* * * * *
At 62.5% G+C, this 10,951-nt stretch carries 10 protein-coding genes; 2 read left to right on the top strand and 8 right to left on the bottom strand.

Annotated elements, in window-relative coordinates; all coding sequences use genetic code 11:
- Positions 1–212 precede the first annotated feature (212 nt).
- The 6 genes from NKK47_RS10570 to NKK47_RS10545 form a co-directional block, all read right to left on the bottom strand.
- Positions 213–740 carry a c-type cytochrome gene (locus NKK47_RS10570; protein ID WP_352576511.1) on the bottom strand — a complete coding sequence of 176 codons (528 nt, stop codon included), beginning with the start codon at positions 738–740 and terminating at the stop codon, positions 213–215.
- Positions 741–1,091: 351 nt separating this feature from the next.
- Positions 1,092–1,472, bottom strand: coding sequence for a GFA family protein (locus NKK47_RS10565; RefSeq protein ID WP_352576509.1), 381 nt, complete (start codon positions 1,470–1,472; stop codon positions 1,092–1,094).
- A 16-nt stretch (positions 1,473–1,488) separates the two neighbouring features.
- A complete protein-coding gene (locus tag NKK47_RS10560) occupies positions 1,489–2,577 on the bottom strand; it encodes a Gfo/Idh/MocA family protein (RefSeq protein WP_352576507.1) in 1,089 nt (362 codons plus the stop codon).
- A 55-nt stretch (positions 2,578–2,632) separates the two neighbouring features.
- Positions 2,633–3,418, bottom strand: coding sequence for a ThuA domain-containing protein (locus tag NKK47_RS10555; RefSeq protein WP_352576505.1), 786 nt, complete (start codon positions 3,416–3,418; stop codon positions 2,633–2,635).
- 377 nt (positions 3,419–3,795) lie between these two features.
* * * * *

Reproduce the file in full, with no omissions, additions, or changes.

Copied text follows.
At 62.5% G+C, this 10,951-nt stretch carries 10 protein-coding genes; 2 read left to right on the top strand and 8 right to left on the bottom strand.

Annotated elements, in window-relative coordinates; all coding sequences use genetic code 11:
- Positions 1–212 precede the first annotated feature (212 nt).
- The 6 genes from NKK47_RS10570 to NKK47_RS10545 form a co-directional block, all read right to left on the bottom strand.
- Positions 213–740 carry a c-type cytochrome gene (locus NKK47_RS10570; protein ID WP_352576511.1) on the bottom strand — a complete coding sequence of 176 codons (528 nt, stop codon included), beginning with the start codon at positions 738–740 and terminating at the stop codon, positions 213–215.
- Positions 741–1,091: 351 nt separating this feature from the next.
- Positions 1,092–1,472, bottom strand: coding sequence for a GFA family protein (locus NKK47_RS10565; RefSeq protein ID WP_352576509.1), 381 nt, complete (start codon positions 1,470–1,472; stop codon positions 1,092–1,094).
- A 16-nt stretch (positions 1,473–1,488) separates the two neighbouring features.
- A complete protein-coding gene (locus tag NKK47_RS10560) occupies positions 1,489–2,577 on the bottom strand; it encodes a Gfo/Idh/MocA family protein (RefSeq protein WP_352576507.1) in 1,089 nt (362 codons plus the stop codon).
- A 55-nt stretch (positions 2,578–2,632) separates the two neighbouring features.
- Positions 2,633–3,418, bottom strand: coding sequence for a ThuA domain-containing protein (locus tag NKK47_RS10555; RefSeq protein WP_352576505.1), 786 nt, complete (start codon positions 3,416–3,418; stop codon positions 2,633–2,635).
- 377 nt (positions 3,419–3,795) lie between these two features.